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Veterans' Care Emerges As A Key, Bipartisan Issue In Campaign Ads

Campaign ad still from Arkansas congressional candidate Jackie McPherson.
Campaign ad still from Arkansas congressional candidate Jackie McPherson.

There aren't really any unifying issues in this year's midterm elections, except for one: the treatment of the nation's veterans.

In 2010, it was Obamacare that dominated the airwaves. This year veterans, and the Veterans Affairs scandal, have risen to prominence in both parties' ads.

"It has been the one big breaking news story of 2014 that's actually reverberating in campaign ads in a widespread way," says Elizabeth Wilner, vice president of Kantar Media Ad Intelligence, which tracks political advertising.

"We don't see foreign policy events, the crisis in the Middle East, even border security here at home appearing in campaign ads to nearly the same degree," she says. Wilner says as of last month, some 34,000 veteran-themed ads had run in races nationwide.

Candidates are using the VA problems in their ads in different ways. For Republican Rick Allen, who is running for a congressional seat in Georgia, it's another in a string of Obama administration woes:

But most campaigns seem to be using the VA scandal as a standalone problem. Jackie McPherson is a Democrat running for Congress in Arkansas, and his ad features a Vietnam-era veteran dealing with post-traumatic stress disorder:

It may seem like candidates for Congress are spending a lot of money to win over veterans, a relatively small segment of the electorate. But what they're really after are votes of undecided and independent voters, says Jon Soltz, chairman of He says it's because veterans affairs are a "mom and apple pie issue."

Vote Vets is a Democratic group that's spending $5 million to unseat Senate Republican leader Mitch McConnell in Kentucky. Soltz blames McConnell for blocking a $21 billion measure aimed at increasing VA funding. The group is running this ad featuring a Vietnam veteran, shown slowly walking with a cane:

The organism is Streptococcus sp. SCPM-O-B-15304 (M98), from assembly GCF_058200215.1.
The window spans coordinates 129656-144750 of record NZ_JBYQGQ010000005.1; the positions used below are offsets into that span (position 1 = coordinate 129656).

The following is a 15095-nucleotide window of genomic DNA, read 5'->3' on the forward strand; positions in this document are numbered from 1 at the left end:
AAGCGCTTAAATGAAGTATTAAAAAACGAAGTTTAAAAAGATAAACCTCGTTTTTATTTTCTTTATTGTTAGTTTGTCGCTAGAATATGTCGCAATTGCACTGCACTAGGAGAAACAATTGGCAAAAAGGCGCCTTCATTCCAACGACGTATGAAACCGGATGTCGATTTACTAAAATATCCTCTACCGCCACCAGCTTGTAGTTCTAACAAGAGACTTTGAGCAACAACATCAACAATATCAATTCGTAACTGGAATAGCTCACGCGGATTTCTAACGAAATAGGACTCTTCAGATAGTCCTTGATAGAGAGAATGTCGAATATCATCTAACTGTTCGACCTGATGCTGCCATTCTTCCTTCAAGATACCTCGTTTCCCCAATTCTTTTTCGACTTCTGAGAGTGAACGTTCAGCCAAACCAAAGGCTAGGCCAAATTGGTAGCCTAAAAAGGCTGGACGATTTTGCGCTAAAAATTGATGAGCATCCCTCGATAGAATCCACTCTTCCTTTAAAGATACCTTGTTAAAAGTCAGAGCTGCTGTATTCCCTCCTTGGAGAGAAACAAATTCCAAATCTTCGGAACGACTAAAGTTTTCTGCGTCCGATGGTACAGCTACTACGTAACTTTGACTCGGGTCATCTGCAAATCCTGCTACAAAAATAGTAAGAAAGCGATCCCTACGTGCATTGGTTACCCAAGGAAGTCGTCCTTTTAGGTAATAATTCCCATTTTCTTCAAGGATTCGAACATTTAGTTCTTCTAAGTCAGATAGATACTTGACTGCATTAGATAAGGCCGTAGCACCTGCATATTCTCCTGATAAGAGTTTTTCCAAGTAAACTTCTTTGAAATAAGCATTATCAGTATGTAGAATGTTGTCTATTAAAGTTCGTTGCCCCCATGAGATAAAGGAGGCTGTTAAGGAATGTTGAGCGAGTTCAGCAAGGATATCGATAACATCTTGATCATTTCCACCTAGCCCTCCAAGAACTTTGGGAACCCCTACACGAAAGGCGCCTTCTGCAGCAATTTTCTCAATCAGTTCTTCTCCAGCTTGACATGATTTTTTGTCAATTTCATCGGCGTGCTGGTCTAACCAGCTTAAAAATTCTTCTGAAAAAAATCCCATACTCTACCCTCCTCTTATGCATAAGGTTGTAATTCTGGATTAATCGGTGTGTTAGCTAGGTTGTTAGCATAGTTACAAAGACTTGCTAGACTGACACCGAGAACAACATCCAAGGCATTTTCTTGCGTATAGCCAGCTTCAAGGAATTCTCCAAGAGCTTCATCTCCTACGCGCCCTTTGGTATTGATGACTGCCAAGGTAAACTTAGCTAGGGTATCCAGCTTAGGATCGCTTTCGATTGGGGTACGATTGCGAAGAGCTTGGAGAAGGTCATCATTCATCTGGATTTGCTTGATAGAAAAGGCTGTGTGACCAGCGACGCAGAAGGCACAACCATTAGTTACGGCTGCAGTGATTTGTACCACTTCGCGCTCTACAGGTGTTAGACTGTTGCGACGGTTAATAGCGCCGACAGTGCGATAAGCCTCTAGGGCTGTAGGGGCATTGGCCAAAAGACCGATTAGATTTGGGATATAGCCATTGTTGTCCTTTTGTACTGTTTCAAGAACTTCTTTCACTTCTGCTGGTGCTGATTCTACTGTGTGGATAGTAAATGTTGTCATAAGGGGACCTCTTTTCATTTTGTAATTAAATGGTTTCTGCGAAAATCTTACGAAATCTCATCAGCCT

Republicans have their own groups, among them Concerned Veterans for America, which is backed by the Koch brothers. Here's an ad they're airing in Iowa, attacking Democratic Rep. Bruce Braley, who's running for the Senate:

Dan Caldwell, issues and legislative campaign manager for Concerned Veterans, says this spot and one the group is running in North Carolina targeting Democratic Sen. Kay Hagen are aimed at holding Democrats accountable.

"Congressman Braley and Sen. Kay Hagen have something in common. They both campaigned on being veterans advocates, they were going to help fix the VA. But once they got into office, the situation at the VA got worse and they didn't really devote enough attention to it," he says.

It remains to be seen whether voters will blame members of Congress for the failings of the VA. But it is clear that lots of candidates believe standing with veterans is one way to win undecided voters this November.

Copyright 2021 NPR. To see more, visit

NPR News' Brian Naylor is a correspondent on the Washington Desk. In this role, he covers politics and federal agencies.
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